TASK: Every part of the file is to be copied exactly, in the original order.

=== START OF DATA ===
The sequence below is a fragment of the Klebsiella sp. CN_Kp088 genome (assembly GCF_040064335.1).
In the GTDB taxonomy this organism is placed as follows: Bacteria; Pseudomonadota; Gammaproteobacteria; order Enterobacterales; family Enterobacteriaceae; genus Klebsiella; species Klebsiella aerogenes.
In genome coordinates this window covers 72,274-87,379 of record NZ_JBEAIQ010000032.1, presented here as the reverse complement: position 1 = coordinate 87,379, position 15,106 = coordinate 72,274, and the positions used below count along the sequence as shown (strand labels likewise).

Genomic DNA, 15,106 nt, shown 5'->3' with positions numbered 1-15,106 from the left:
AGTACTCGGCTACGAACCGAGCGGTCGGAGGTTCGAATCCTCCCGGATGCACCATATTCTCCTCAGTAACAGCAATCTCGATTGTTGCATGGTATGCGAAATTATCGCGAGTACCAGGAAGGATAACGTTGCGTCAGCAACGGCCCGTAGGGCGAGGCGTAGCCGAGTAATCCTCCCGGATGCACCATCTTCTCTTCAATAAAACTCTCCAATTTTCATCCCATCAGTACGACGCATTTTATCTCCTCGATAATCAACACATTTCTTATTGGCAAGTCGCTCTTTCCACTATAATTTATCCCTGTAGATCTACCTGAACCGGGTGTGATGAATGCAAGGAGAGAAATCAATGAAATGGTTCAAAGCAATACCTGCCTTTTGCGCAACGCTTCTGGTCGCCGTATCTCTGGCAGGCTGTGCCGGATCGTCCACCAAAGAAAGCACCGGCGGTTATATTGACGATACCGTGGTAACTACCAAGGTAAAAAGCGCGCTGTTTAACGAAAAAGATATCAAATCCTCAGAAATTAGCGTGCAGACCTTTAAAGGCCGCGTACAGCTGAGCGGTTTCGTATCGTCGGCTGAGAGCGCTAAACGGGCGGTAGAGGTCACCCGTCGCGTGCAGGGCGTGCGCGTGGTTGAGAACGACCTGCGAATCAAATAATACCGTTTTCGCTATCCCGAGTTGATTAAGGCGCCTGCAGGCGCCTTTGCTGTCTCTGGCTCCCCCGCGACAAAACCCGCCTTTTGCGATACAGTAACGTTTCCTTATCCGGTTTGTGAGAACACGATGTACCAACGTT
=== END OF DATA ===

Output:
The sequence below is a fragment of the Klebsiella sp. CN_Kp088 genome (assembly GCF_040064335.1).
In the GTDB taxonomy this organism is placed as follows: Bacteria; Pseudomonadota; Gammaproteobacteria; order Enterobacterales; family Enterobacteriaceae; genus Klebsiella; species Klebsiella aerogenes.
In genome coordinates this window covers 72,274-87,379 of record NZ_JBEAIQ010000032.1, presented here as the reverse complement: position 1 = coordinate 87,379, position 15,106 = coordinate 72,274, and the positions used below count along the sequence as shown (strand labels likewise).

Genomic DNA, 15,106 nt, shown 5'->3' with positions numbered 1-15,106 from the left:
AGTACTCGGCTACGAACCGAGCGGTCGGAGGTTCGAATCCTCCCGGATGCACCATATTCTCCTCAGTAACAGCAATCTCGATTGTTGCATGGTATGCGAAATTATCGCGAGTACCAGGAAGGATAACGTTGCGTCAGCAACGGCCCGTAGGGCGAGGCGTAGCCGAGTAATCCTCCCGGATGCACCATCTTCTCTTCAATAAAACTCTCCAATTTTCATCCCATCAGTACGACGCATTTTATCTCCTCGATAATCAACACATTTCTTATTGGCAAGTCGCTCTTTCCACTATAATTTATCCCTGTAGATCTACCTGAACCGGGTGTGATGAATGCAAGGAGAGAAATCAATGAAATGGTTCAAAGCAATACCTGCCTTTTGCGCAACGCTTCTGGTCGCCGTATCTCTGGCAGGCTGTGCCGGATCGTCCACCAAAGAAAGCACCGGCGGTTATATTGACGATACCGTGGTAACTACCAAGGTAAAAAGCGCGCTGTTTAACGAAAAAGATATCAAATCCTCAGAAATTAGCGTGCAGACCTTTAAAGGCCGCGTACAGCTGAGCGGTTTCGTATCGTCGGCTGAGAGCGCTAAACGGGCGGTAGAGGTCACCCGTCGCGTGCAGGGCGTGCGCGTGGTTGAGAACGACCTGCGAATCAAATAATACCGTTTTCGCTATCCCGAGTTGATTAAGGCGCCTGCAGGCGCCTTTGCTGTCTCTGGCTCCCCCGCGACAAAACCCGCCTTTTGCGATACAGTAACGTTTCCTTATCCGGTTTGTGAGAACACGATGTACCAACGTT